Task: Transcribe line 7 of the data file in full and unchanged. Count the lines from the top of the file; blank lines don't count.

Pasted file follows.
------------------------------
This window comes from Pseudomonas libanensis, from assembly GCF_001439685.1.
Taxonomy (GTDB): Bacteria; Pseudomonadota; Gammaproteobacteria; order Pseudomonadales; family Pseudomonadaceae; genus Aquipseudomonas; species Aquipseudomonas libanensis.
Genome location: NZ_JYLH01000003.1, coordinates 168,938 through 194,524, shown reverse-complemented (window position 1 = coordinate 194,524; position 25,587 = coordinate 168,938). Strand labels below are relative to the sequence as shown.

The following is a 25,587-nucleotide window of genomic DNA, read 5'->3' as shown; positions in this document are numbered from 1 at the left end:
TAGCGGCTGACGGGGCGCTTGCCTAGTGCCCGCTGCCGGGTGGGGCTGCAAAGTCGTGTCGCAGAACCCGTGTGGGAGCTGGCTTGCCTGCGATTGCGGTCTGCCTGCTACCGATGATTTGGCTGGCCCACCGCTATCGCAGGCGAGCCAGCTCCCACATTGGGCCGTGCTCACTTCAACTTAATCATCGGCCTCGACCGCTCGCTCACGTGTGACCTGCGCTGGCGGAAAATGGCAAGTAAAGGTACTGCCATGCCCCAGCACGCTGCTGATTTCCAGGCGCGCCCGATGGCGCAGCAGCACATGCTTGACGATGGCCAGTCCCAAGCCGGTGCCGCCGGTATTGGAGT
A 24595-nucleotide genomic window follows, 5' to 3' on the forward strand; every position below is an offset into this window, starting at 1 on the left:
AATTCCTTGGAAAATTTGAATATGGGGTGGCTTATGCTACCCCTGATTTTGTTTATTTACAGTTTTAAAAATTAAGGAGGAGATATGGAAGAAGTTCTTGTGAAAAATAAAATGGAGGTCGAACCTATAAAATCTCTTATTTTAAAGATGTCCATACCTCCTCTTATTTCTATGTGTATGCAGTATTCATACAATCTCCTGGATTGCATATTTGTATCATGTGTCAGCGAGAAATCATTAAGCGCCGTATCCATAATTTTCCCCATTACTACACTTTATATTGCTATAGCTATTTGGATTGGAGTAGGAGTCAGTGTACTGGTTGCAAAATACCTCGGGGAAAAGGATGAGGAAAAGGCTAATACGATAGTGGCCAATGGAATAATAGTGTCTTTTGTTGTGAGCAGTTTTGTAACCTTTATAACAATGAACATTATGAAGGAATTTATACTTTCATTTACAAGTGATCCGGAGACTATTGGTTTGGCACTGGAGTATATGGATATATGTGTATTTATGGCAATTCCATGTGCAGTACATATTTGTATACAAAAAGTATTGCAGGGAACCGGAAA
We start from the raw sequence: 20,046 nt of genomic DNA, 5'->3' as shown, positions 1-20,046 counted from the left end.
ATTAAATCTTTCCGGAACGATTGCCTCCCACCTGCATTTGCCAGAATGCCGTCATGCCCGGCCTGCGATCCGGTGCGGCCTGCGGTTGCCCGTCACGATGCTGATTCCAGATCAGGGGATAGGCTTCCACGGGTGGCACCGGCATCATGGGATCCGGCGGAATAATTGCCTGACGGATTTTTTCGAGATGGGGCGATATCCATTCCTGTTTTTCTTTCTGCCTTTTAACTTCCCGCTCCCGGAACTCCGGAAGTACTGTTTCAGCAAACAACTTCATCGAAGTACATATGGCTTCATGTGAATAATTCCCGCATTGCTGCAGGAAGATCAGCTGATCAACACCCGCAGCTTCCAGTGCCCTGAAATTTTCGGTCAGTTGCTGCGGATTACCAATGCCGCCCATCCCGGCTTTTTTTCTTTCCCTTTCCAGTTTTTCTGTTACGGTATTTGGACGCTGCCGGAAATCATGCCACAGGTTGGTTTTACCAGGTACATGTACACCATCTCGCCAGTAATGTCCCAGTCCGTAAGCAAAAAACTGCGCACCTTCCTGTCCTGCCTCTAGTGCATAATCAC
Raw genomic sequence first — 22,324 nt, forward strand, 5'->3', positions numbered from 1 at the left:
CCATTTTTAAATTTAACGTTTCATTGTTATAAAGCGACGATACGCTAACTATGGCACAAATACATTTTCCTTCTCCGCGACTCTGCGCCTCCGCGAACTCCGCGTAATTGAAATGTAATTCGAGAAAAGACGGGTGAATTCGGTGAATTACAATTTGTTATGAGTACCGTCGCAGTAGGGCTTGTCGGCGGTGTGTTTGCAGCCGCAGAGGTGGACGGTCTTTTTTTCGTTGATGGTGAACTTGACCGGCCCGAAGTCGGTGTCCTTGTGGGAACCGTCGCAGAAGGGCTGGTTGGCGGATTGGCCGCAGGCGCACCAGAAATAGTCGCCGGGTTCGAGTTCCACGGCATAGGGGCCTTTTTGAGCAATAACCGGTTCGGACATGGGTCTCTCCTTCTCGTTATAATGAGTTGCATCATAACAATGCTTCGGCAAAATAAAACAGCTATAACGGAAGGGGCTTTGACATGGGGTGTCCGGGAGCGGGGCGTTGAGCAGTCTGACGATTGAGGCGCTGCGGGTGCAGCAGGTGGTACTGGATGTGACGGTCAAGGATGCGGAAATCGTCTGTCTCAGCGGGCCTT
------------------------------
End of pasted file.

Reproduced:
AATTCCTTGGAAAATTTGAATATGGGGTGGCTTATGCTACCCCTGATTTTGTTTATTTACAGTTTTAAAAATTAAGGAGGAGATATGGAAGAAGTTCTTGTGAAAAATAAAATGGAGGTCGAACCTATAAAATCTCTTATTTTAAAGATGTCCATACCTCCTCTTATTTCTATGTGTATGCAGTATTCATACAATCTCCTGGATTGCATATTTGTATCATGTGTCAGCGAGAAATCATTAAGCGCCGTATCCATAATTTTCCCCATTACTACACTTTATATTGCTATAGCTATTTGGATTGGAGTAGGAGTCAGTGTACTGGTTGCAAAATACCTCGGGGAAAAGGATGAGGAAAAGGCTAATACGATAGTGGCCAATGGAATAATAGTGTCTTTTGTTGTGAGCAGTTTTGTAACCTTTATAACAATGAACATTATGAAGGAATTTATACTTTCATTTACAAGTGATCCGGAGACTATTGGTTTGGCACTGGAGTATATGGATATATGTGTATTTATGGCAATTCCATGTGCAGTACATATTTGTATACAAAAAGTATTGCAGGGAACCGGAAA